So in March this would have worked perfectly – the Tuesday Night Bloggers were looking at the novels of John Dickson Carr and with March 14th being Pi Day (albeit on a Monday, but that’s a mere trifle) I started putting this together. Then my hand injury intervened and I had to shelve it, much to my own consternation.
Today, however, is Tau Day, which is almost as good (though the mathematician in me wants to point out that pi makes a damn sight more sense as a constant…) and gives me the chance to put my work to good use, so here we go: dingbats of John Dickson Carr books using letters of the Greek alphabet (SPOILER: I am something of a nerd in real life)!
Possibly the easiest way to explain this is to demonstrate it. So, using the Greek letter π (pi, pronounced “pie”) the two images below would give you the words “sandpit” and “Magnum P.I.” respectively:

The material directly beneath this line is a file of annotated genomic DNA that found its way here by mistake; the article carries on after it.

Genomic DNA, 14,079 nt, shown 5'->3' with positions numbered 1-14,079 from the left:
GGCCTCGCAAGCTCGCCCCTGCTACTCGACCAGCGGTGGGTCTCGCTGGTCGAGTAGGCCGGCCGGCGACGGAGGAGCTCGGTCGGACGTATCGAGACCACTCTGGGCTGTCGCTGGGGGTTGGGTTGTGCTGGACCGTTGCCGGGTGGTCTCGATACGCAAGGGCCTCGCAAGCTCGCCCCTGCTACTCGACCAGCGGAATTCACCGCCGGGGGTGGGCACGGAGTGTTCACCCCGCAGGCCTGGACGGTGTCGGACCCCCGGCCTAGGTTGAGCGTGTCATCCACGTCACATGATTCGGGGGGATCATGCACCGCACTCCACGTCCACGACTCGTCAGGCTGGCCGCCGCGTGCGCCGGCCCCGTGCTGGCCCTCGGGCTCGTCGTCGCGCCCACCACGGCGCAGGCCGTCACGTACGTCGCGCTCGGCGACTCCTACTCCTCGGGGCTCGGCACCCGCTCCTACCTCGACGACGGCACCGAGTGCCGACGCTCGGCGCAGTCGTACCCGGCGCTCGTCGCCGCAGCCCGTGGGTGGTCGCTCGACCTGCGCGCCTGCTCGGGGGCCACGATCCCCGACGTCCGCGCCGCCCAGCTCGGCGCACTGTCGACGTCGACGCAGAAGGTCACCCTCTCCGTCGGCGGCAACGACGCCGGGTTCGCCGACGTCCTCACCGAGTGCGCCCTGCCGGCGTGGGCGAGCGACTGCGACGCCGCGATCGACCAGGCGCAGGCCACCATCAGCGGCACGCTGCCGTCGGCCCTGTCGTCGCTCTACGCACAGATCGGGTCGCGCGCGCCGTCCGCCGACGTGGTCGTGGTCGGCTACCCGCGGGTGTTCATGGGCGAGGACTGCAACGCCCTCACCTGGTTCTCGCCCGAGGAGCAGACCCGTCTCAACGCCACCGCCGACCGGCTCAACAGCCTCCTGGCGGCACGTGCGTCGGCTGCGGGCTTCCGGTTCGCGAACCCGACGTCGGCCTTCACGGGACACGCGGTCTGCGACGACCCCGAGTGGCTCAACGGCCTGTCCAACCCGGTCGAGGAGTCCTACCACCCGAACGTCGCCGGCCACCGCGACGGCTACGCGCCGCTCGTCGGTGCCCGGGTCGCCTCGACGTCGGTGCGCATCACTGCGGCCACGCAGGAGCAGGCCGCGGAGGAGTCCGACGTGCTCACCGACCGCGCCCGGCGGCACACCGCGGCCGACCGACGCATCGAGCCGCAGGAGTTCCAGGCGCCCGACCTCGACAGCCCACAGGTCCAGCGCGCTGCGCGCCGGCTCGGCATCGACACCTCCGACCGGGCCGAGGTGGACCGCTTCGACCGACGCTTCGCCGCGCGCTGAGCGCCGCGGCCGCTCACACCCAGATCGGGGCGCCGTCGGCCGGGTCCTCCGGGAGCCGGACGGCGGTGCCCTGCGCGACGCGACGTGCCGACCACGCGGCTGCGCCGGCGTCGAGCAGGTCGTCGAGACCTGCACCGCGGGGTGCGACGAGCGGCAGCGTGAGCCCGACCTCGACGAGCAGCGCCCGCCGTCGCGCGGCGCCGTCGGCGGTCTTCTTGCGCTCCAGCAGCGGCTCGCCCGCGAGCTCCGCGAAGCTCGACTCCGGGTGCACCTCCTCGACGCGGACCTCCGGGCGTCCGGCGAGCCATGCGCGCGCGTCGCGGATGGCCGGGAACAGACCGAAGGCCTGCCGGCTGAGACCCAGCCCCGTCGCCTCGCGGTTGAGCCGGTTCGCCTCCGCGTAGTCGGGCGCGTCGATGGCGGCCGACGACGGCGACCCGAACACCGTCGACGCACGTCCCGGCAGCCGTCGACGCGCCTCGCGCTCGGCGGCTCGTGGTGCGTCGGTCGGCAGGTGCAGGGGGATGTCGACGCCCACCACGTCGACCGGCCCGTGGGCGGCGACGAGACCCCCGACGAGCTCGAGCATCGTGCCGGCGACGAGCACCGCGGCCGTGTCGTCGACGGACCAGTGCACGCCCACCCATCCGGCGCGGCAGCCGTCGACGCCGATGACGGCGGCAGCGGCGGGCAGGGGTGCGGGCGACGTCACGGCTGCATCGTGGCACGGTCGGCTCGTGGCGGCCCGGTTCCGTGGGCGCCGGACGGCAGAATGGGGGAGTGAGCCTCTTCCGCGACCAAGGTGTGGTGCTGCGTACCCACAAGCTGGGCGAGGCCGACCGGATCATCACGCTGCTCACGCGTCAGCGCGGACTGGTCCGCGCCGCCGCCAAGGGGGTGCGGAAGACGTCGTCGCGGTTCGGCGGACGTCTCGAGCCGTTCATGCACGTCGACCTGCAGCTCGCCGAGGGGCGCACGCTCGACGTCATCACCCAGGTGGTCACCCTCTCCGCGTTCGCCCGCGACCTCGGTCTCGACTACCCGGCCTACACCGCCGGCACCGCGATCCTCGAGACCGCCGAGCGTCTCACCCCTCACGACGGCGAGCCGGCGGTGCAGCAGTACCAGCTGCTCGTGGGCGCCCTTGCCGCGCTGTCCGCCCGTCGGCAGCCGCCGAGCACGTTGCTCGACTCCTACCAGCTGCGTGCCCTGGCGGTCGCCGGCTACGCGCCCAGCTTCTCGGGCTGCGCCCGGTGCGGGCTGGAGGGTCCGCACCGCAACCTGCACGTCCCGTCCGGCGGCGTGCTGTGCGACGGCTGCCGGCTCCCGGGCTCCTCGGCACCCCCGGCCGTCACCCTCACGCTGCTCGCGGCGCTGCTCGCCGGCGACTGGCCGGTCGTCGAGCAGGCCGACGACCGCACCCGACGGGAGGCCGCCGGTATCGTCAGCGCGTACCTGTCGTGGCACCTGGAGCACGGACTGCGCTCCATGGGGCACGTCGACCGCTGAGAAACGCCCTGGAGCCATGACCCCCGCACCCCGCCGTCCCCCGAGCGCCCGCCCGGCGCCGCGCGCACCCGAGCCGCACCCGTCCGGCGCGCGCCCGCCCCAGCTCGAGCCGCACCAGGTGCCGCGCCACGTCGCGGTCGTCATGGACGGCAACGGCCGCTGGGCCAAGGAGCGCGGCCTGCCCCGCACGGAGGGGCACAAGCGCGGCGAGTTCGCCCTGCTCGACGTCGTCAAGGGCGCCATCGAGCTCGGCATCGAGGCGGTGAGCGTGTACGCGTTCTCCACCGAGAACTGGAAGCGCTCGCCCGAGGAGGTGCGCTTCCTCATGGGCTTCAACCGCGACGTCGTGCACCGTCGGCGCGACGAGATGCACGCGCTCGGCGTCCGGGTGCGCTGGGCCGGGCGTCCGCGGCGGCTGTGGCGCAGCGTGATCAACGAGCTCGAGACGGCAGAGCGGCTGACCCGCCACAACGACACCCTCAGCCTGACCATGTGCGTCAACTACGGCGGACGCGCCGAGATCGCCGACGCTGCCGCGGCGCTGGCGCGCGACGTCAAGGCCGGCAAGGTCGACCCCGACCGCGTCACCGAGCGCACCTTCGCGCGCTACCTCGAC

All you have to do is work out the books based on the images given the the same way. Easy, hein?
Some are John Dickson Carr books and some are Carter Dickson ones, and they could be under their English or their American title — you’ll appreciate that this approach limits my options somewhat. That’s about all you need to know. Ready?
To start you off, three that don’t involve any Greek letters at all:
Making it a bit more Greek now, with two invoking π:
Okay, now we really get into it with phi (φ, pronounced “fye” despite what Dan Brown claims), theta (θ, pronounced “th-eeta”), kappa (κ, pronounced, er, “kappa”) and nu (ν, pronounced “new”):
And finally it wouldn’t be Tau Day without using tau (τ, rhymes with “wow”), though there’s also theta again and eta (η, pronounced “eeta”):
I’d also like to share the following which – of all the failures to make a Dingbat to represent a John Dickon Carr book title – was the one that came closest to success and yet still falls agonisingly short of the mark:
Answers at some point in the future, and good luck and many thanks for your indulgence to those who partake…